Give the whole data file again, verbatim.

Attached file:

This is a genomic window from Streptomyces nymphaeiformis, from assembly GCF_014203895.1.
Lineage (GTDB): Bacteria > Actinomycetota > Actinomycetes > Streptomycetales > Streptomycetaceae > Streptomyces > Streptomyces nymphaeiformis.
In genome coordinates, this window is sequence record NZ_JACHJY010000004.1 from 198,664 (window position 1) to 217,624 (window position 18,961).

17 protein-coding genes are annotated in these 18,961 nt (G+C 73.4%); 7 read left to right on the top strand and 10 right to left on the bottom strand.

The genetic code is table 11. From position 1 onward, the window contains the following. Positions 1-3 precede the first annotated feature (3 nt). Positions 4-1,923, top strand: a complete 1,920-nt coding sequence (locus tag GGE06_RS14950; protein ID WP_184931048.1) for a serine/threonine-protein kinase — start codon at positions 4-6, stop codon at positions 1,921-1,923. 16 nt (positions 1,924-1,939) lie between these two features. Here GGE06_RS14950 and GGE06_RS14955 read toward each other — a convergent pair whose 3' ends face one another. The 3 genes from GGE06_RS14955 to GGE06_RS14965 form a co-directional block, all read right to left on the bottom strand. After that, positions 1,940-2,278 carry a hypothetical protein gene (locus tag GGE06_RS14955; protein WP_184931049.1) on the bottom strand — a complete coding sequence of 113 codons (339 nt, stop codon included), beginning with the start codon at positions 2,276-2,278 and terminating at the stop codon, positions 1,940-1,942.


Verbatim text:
This is a genomic window from Streptomyces nymphaeiformis, from assembly GCF_014203895.1.
Lineage (GTDB): Bacteria > Actinomycetota > Actinomycetes > Streptomycetales > Streptomycetaceae > Streptomyces > Streptomyces nymphaeiformis.
In genome coordinates, this window is sequence record NZ_JACHJY010000004.1 from 198,664 (window position 1) to 217,624 (window position 18,961).

17 protein-coding genes are annotated in these 18,961 nt (G+C 73.4%); 7 read left to right on the top strand and 10 right to left on the bottom strand.

The genetic code is table 11. From position 1 onward, the window contains the following. Positions 1-3 precede the first annotated feature (3 nt). Positions 4-1,923, top strand: a complete 1,920-nt coding sequence (locus tag GGE06_RS14950; protein ID WP_184931048.1) for a serine/threonine-protein kinase — start codon at positions 4-6, stop codon at positions 1,921-1,923. 16 nt (positions 1,924-1,939) lie between these two features. Here GGE06_RS14950 and GGE06_RS14955 read toward each other — a convergent pair whose 3' ends face one another. The 3 genes from GGE06_RS14955 to GGE06_RS14965 form a co-directional block, all read right to left on the bottom strand. After that, positions 1,940-2,278 carry a hypothetical protein gene (locus tag GGE06_RS14955; protein WP_184931049.1) on the bottom strand — a complete coding sequence of 113 codons (339 nt, stop codon included), beginning with the start codon at positions 2,276-2,278 and terminating at the stop codon, positions 1,940-1,942.